The End of Fun

The End of Fun

by Sean McGinty


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Everyday Reality is a Drag?.

FUN-the latest in augmented reality-is fun <YAY!> but it's also frustrating, glitchy, and dangerously addictive <BOO!>. Just when everyone else is getting on, 17-year-old Aaron O'Faolain wants off.

But first he has to complete his Application for Termination, and in order to do that he has to deal with his History-not to mention the present, including his grandfather's suicide and a series of clues that may (or may not) lead to buried treasure. As he attempts to unravel the mystery, Aaron is sidetracked again . . . and again. Shadowed by his virtual "best friend," Homie, Aaron struggles with love, loss, dog bites, community theater, wild horses, wildfires, and the fact (deep breath) that actual reality can sometimes surprise you.

Sean McGinty's strikingly profound debut unearths a world that is eerily familiar, yet utterly original. Discover what it means to come to the end of fun.

Editorial Reviews

From the Publisher

"Reminiscent of M. T. Anderson's Feed (2002)-with a touch of John Green's Paper Towns (2008)-this is wildly funny, bittersweet, and wholly original[.]"
Booklist (starred review)

"...the richly imagined implications are disturbing enough to put readers off Candy Crush, if only for a little while."— BCCB

School Library Journal

Gr 9 Up—Seventeen-year-old Aaron has run away from home, is being wildly irresponsible, and does not want to have Fun® anymore. To opt out of Fun®, he has to complete his application for termination and tell his History. Fun® is an augmented reality tool—special lenses are implanted in users' eyes, and they can mind-talk and play games with other people who also have Fun®. The program can become expensive—if users don't play games or give Yays (think liking things on Facebook), they can lose credit and go into debt. As the book opens, Aaron is deep in debt and looking for a way out. McGinty gives just enough information to let readers discern the outlines of Aaron's world. The economy has crashed, there is an ongoing ecological crisis, and all the birds are dying. Although this is a troubling setting, McGinty is much more concerned with the themes of growing up, facing responsibilities, dealing with family ties, and enjoying the life in the present. The book feels long and repetitive at times, but it is mostly a quick read, and there is a sweetness to it that belies the main character's snarkiness. Aaron is impulsive and hopeful and fortunate in his family—they keep forgiving and loving him. The bits where Aaron interacts with Fun® are silly and will be familiar to anyone who has struggled with a computer program. VERDICT A solid additional purchase for larger collections.—Geri Diorio, Ridgefield Library, CT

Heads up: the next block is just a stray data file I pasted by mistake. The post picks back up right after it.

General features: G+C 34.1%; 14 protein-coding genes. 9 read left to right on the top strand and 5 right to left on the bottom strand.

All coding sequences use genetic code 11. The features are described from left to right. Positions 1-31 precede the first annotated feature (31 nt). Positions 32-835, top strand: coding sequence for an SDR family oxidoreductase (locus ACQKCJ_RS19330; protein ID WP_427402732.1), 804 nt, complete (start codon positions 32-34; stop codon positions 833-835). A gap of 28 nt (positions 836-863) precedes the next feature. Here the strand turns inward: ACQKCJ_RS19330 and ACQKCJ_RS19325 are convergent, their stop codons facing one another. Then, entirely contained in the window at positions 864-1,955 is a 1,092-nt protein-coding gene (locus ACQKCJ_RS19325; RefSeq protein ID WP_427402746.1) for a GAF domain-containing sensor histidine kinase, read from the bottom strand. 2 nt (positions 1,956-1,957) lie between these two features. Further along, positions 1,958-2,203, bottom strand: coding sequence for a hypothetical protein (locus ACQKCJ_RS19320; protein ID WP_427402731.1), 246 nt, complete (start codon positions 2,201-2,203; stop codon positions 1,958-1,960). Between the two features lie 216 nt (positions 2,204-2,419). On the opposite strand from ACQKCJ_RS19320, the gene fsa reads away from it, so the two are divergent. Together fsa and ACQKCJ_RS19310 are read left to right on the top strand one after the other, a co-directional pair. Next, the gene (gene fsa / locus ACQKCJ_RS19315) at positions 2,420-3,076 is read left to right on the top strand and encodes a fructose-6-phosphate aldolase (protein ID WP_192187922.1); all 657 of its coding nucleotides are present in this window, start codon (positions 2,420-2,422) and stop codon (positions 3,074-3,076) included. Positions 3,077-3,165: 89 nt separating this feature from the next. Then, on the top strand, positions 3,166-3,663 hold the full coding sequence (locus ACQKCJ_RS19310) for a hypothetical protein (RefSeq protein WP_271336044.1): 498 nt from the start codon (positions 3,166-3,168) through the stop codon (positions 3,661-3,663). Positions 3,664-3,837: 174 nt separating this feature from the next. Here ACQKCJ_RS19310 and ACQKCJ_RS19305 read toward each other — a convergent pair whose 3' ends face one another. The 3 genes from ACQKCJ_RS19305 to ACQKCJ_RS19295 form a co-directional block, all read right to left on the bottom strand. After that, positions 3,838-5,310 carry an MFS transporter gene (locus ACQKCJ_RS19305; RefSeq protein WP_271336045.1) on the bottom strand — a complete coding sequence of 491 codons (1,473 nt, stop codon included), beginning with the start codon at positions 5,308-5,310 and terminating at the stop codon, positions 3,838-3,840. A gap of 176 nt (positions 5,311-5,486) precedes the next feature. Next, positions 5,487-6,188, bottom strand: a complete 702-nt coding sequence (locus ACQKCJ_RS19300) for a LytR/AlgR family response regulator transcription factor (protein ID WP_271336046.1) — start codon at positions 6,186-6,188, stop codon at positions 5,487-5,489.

Kirkus Reviews

A teen realizes there's more to life than augmented reality. In Aaron O'Faolain's near-future world, birds are dying en masse, American currency is being phased out in favor of digital-only funds, and everyone wants to have FUN(R). Aaron ditches his boarding school and uses his tuition money to pursue a life of adventure, complete with a microchip and lenses for the Fully Ubiquitous Neuralnet. Once he starts having FUN(R), it mediates all of his experiences in ways that are both (predictably) fun and (equally predictably) intrusive. Aaron's realization that it's tiresome to be asked to rate everything from consumer products to fellow humans coincides with his trip home to reckon with his grandfather's suicide. Having inherited everything, he decides to seek the treasure that might be buried on the property so he can pay back his father and sister. He also pursues fairly typical teen activities such as romance, imbibing questionable substances, scrapping with his responsible older sister, and helping an elderly neighbor. Aaron's account is littered with trademarked names, and each chapter ends with "yay!" and "boo!" rating buttons—just a few of the amusing details it feels that McGinty couldn't bear to cut; the result is a book that starts strong but has trouble maintaining its pitch. Aaron is white, but his world is convincingly diverse. McGinty's debut is a bit of a shaggy dog story: frequently meandering and patience-trying but bighearted and generous, too. (Adventure. 14-16)

Product Details

ISBN-13: 9781484722145
Publisher: Little, Brown Books for Young Readers
Publication date: 04/04/2017
Series: Enemy Novel Series , #7
Edition description: Reprint
Pages: 416
Sales rank: 1,130,447
Product dimensions: 5.10(w) x 7.90(h) x 1.30(d)
Age Range: 14 - 18 Years

Customer Reviews